Alan McStravick for redorbit.com - Your Universe online The many similarities between humans and monkeys got another addition recently. It appears a new study by researchers from New York University (NYU) and Stanford University (SU) has pitted their monkey results against a 2009 study of human decision making and found both humans and monkeys experience the same neural processes when changing their minds during the decision making process. The study results were recently published in the...

2014-06-18 20:21:30

Article Showcases CSI's Winning Clinical and Operations Strategies ST. LOUIS, June 18, 2014 /PRNewswire-iReach/ -- A face familiar to St. Louisians is gracing the cover of a national magazine this month. Joseph Ojile, M.D., and his clinical and management teams at the Clayton Sleep Institute (CSI) are the cover story in the June issue of Sleep Review. The publication targets sleep medicine professionals and has a circulation of more than 20,500. Photo -...

2014-06-18 12:18:46

Journal of Clinical Investigation Parkinson's disease, which affects millions worldwide, results from neuron loss. Transplantation of fetal tissue to restore this loss has shown promise, but ethical concerns over acquiring this tissue limit its use. In a June 17 study in the Journal of Clinical Investigation, Vania Broccoli and others at the San Raffaele Scientific Institute converted fibroblasts into neurons and engrafted them into the brains of rodents with parkinsonism. The cells...

2014-06-17 10:58:53

University of California - San Diego Some neurons turn to neighbors to help take out the trash It's broadly assumed that cells degrade and recycle their own old or damaged organelles, but researchers at University of California, San Diego School of Medicine, The Johns Hopkins University School of Medicine and Kennedy Krieger Institute have discovered that some neurons transfer unwanted mitochondria – the tiny power plants inside cells – to supporting glial cells called astrocytes...


Latest Nervous system Reference Libraries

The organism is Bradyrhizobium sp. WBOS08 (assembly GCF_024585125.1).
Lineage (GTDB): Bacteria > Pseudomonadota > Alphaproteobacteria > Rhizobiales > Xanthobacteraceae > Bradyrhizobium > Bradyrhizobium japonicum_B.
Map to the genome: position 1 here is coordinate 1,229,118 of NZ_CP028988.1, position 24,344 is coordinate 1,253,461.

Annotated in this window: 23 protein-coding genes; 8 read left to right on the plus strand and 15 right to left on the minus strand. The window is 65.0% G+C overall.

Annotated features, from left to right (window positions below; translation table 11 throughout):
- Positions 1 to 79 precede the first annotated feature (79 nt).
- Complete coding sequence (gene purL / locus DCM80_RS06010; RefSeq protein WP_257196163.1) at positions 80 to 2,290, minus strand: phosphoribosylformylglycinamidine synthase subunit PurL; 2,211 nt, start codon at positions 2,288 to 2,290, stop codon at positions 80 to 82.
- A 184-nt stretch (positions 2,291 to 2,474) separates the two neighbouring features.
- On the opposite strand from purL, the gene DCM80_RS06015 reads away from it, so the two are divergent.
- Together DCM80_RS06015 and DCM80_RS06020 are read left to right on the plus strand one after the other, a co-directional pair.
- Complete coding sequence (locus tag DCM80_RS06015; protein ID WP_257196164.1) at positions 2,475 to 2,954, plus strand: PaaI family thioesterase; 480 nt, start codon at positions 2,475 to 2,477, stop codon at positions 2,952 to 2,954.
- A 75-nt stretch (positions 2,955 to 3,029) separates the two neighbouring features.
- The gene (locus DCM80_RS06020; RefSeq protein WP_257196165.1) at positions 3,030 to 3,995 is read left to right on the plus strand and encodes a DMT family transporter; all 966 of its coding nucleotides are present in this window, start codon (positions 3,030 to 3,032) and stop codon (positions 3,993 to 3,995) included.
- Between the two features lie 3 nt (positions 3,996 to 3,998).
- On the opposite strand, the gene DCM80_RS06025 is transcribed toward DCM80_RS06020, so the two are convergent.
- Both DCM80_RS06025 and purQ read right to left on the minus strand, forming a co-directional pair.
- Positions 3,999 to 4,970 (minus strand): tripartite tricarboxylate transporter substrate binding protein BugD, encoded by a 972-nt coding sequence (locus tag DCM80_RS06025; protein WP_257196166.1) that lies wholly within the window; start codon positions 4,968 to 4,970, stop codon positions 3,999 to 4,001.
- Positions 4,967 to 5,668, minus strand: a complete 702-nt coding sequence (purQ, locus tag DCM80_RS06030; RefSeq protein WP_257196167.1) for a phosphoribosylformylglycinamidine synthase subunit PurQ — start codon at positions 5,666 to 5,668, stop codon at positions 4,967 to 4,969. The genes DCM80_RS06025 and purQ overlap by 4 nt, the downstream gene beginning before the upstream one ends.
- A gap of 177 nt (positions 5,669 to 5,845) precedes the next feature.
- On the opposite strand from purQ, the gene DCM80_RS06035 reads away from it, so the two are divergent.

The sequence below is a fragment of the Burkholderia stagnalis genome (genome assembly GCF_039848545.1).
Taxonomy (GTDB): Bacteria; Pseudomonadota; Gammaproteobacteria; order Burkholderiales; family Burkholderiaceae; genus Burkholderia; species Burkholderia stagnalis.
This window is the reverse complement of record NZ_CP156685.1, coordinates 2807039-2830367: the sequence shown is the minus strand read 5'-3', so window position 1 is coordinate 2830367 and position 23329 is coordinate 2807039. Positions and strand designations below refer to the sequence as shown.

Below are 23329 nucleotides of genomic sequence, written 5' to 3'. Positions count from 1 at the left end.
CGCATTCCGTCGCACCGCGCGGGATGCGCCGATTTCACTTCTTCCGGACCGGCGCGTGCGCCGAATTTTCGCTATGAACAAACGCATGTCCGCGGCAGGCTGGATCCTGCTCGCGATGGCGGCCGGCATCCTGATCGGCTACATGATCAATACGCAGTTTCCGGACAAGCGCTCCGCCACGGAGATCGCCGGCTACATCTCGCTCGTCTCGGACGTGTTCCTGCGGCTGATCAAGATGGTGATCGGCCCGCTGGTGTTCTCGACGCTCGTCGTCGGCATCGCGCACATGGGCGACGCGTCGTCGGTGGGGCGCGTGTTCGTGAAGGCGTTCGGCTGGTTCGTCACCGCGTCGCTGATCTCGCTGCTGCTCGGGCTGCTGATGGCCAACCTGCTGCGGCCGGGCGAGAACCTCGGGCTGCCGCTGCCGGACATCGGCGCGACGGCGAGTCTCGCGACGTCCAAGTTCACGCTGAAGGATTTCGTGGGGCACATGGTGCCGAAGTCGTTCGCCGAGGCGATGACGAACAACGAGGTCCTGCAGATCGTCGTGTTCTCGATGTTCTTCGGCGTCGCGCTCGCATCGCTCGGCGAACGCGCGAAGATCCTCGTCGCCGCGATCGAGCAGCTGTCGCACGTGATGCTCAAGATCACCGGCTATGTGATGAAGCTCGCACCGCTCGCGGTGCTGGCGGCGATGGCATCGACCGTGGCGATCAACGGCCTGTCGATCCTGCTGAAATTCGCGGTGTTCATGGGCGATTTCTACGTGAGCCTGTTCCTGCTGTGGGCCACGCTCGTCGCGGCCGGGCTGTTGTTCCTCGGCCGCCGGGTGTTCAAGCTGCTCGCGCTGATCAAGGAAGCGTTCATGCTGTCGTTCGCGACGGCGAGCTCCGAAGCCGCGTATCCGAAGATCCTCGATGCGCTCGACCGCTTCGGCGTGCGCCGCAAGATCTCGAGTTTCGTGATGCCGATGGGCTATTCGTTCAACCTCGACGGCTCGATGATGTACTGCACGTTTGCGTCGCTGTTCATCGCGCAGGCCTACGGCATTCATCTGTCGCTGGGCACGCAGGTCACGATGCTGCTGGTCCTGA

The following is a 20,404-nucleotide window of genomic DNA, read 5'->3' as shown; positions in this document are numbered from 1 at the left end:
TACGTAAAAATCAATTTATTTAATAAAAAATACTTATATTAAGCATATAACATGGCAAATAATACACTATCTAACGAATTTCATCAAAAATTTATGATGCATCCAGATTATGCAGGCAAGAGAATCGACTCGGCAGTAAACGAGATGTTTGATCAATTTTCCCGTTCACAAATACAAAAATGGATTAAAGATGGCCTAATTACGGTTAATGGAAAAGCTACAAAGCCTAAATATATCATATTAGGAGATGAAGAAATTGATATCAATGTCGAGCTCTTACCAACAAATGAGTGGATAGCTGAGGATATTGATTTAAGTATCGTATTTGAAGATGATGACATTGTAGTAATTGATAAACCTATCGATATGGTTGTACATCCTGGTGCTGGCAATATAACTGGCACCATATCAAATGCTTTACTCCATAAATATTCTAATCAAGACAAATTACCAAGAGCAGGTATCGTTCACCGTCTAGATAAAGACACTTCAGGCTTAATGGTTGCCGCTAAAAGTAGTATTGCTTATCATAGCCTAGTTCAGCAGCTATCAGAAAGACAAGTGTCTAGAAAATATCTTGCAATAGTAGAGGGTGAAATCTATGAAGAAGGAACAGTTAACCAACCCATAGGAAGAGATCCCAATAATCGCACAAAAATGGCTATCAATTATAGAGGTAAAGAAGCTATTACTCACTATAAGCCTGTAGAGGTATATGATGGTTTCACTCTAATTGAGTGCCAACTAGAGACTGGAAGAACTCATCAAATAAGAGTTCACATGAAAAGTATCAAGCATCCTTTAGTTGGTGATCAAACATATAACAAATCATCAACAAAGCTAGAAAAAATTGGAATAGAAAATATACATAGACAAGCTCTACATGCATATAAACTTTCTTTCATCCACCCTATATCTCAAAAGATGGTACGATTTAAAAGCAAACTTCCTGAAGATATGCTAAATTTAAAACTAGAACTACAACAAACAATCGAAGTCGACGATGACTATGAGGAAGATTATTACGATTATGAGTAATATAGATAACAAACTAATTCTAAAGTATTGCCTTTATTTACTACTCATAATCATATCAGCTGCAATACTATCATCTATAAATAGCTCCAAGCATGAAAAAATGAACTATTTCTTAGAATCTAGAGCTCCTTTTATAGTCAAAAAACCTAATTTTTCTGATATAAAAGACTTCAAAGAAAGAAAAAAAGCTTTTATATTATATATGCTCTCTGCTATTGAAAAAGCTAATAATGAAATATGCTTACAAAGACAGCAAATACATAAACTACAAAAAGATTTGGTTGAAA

Midbrain
2013-07-25 15:13:23

The midbrain, also known as the mesencephalon is the part of the brain most responsible for vision, motor control, arousal, temperature regulation, alertness and hearing. Formation and Orientation The midbrain is found under the cerebral cortex and above the hindbrain. The mesencephalon is not divided into any other portions of the brain unlike the other two vesicles that stem from the neural tube. There are four separate lobes on the side of the cerebral aqueduct within the...

Brain
2013-03-05 13:54:00

Formation and Orientation The development of the brain is broken down into stages. The basic evolution begins in the third week of the embryonic process where the neural plate is formed. By week four, the neural plate has developed into the neural tube. The anterior part of the tube, the telencephalon, grows rapidly as it prepares to later give way to the brain. As time goes on, cells begin to classify themselves as either neurons or glial cells, thus determining their functions. Glial...

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Word of the Day
monteith
  • A large punch-bowl of the eighteenth century, usually of silver and with a movable rim, and decorated with flutings and a scalloped edge. It was also used for cooling and carrying wine-glasses.
  • A kind of cotton handkerchief having white spots on a colored ground, the spots being produced by a chemical which discharges the color.
This word is possibly named after Monteith (Monteigh), 'an eccentric 17th-century Scotsman who wore a cloak scalloped at the hem.'